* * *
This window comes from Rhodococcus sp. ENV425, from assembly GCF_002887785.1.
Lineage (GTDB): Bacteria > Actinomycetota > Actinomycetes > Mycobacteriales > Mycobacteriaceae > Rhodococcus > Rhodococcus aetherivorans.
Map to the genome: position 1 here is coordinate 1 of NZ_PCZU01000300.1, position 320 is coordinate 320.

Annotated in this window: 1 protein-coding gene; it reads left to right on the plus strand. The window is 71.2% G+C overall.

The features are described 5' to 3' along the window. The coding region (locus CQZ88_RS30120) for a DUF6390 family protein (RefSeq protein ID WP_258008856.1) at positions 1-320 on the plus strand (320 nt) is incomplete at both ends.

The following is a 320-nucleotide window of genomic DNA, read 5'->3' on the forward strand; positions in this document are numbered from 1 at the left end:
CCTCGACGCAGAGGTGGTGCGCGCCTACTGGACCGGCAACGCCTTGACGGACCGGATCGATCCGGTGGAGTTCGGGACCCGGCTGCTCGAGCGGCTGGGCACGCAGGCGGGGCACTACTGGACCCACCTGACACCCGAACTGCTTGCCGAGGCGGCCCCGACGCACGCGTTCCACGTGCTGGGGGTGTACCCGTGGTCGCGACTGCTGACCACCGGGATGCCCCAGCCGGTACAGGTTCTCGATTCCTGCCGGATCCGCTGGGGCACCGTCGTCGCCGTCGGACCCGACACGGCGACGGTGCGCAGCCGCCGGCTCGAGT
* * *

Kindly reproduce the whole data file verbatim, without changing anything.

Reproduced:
This window comes from Rhodococcus sp. ENV425, from assembly GCF_002887785.1.
Lineage (GTDB): Bacteria > Actinomycetota > Actinomycetes > Mycobacteriales > Mycobacteriaceae > Rhodococcus > Rhodococcus aetherivorans.
Map to the genome: position 1 here is coordinate 1 of NZ_PCZU01000300.1, position 320 is coordinate 320.

Annotated in this window: 1 protein-coding gene; it reads left to right on the plus strand. The window is 71.2% G+C overall.

The features are described 5' to 3' along the window. The coding region (locus CQZ88_RS30120) for a DUF6390 family protein (RefSeq protein ID WP_258008856.1) at positions 1-320 on the plus strand (320 nt) is incomplete at both ends.

The following is a 320-nucleotide window of genomic DNA, read 5'->3' on the forward strand; positions in this document are numbered from 1 at the left end:
CCTCGACGCAGAGGTGGTGCGCGCCTACTGGACCGGCAACGCCTTGACGGACCGGATCGATCCGGTGGAGTTCGGGACCCGGCTGCTCGAGCGGCTGGGCACGCAGGCGGGGCACTACTGGACCCACCTGACACCCGAACTGCTTGCCGAGGCGGCCCCGACGCACGCGTTCCACGTGCTGGGGGTGTACCCGTGGTCGCGACTGCTGACCACCGGGATGCCCCAGCCGGTACAGGTTCTCGATTCCTGCCGGATCCGCTGGGGCACCGTCGTCGCCGTCGGACCCGACACGGCGACGGTGCGCAGCCGCCGGCTCGAGT